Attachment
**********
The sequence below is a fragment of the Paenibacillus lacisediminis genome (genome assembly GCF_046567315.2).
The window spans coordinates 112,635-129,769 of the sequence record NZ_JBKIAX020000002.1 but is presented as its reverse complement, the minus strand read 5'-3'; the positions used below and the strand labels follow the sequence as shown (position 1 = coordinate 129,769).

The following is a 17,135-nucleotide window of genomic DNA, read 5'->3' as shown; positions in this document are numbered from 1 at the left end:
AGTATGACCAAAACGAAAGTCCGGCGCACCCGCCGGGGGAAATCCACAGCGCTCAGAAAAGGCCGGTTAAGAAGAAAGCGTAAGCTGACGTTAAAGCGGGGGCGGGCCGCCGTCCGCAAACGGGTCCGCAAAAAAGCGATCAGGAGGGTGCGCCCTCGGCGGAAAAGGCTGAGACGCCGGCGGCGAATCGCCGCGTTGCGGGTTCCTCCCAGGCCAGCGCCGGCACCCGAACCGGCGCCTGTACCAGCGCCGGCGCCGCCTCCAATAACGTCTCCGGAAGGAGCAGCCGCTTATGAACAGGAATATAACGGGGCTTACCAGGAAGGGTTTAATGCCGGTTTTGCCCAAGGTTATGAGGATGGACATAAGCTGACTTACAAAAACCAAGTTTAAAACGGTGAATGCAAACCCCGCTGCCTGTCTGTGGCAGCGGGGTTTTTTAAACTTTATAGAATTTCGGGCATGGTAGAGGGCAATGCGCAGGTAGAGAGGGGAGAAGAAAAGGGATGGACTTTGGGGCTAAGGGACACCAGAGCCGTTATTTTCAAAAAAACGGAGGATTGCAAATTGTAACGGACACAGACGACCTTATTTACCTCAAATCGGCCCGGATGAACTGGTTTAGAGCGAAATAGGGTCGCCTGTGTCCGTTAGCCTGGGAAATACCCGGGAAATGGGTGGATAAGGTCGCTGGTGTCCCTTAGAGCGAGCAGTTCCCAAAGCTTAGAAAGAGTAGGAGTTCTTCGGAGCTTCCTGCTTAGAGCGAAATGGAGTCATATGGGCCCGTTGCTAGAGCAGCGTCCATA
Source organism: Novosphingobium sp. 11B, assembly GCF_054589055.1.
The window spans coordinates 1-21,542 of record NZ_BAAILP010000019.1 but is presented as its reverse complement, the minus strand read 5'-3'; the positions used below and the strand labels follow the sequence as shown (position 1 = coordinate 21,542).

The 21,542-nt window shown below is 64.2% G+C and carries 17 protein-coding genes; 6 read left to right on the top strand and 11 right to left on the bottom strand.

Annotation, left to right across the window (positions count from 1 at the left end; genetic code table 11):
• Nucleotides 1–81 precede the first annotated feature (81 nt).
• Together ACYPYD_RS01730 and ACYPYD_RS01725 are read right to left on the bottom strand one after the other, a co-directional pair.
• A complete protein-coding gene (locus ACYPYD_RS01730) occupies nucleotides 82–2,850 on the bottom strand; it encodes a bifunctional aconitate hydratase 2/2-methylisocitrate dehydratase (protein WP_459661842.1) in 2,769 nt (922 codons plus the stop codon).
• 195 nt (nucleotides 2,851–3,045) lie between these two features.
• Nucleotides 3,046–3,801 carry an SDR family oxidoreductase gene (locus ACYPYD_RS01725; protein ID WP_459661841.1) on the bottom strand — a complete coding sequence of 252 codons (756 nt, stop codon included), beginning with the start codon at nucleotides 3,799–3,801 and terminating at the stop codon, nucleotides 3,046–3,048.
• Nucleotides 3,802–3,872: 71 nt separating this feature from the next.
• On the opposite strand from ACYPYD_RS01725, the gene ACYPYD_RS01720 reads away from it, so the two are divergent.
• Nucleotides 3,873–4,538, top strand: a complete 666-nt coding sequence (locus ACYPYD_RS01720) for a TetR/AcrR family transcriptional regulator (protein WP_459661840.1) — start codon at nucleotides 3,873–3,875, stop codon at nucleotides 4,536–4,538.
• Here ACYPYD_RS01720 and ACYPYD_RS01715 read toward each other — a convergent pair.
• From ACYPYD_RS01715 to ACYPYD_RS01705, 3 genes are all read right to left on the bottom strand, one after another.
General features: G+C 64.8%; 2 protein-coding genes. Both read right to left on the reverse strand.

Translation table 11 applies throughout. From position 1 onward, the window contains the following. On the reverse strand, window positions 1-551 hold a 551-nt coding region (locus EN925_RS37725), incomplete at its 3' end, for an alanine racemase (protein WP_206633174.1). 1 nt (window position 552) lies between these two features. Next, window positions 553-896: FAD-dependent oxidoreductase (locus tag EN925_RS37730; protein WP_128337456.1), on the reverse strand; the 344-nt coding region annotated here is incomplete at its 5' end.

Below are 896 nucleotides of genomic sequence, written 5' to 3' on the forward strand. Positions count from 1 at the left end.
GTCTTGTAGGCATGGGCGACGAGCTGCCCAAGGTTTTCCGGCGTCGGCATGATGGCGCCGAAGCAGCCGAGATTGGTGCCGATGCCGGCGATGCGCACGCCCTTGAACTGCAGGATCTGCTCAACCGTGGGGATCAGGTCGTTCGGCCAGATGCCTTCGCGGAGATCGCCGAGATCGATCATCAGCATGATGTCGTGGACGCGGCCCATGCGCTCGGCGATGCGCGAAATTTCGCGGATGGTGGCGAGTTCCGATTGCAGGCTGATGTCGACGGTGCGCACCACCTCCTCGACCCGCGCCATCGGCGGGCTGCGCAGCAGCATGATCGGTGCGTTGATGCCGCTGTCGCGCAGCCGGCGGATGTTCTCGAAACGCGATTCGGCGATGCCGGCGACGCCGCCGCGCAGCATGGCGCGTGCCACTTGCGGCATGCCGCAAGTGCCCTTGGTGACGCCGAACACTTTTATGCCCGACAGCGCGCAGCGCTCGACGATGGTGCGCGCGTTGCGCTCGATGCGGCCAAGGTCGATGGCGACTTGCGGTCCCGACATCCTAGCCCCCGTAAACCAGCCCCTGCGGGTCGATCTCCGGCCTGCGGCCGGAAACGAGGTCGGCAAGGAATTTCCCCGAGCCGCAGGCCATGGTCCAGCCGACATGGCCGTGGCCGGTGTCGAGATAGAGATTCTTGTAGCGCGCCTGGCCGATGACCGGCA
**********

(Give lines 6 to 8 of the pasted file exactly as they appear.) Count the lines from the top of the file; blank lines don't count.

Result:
The window spans coordinates 1-21,542 of record NZ_BAAILP010000019.1 but is presented as its reverse complement, the minus strand read 5'-3'; the positions used below and the strand labels follow the sequence as shown (position 1 = coordinate 21,542).

The 21,542-nt window shown below is 64.2% G+C and carries 17 protein-coding genes; 6 read left to right on the top strand and 11 right to left on the bottom strand.

Annotation, left to right across the window (positions count from 1 at the left end; genetic code table 11):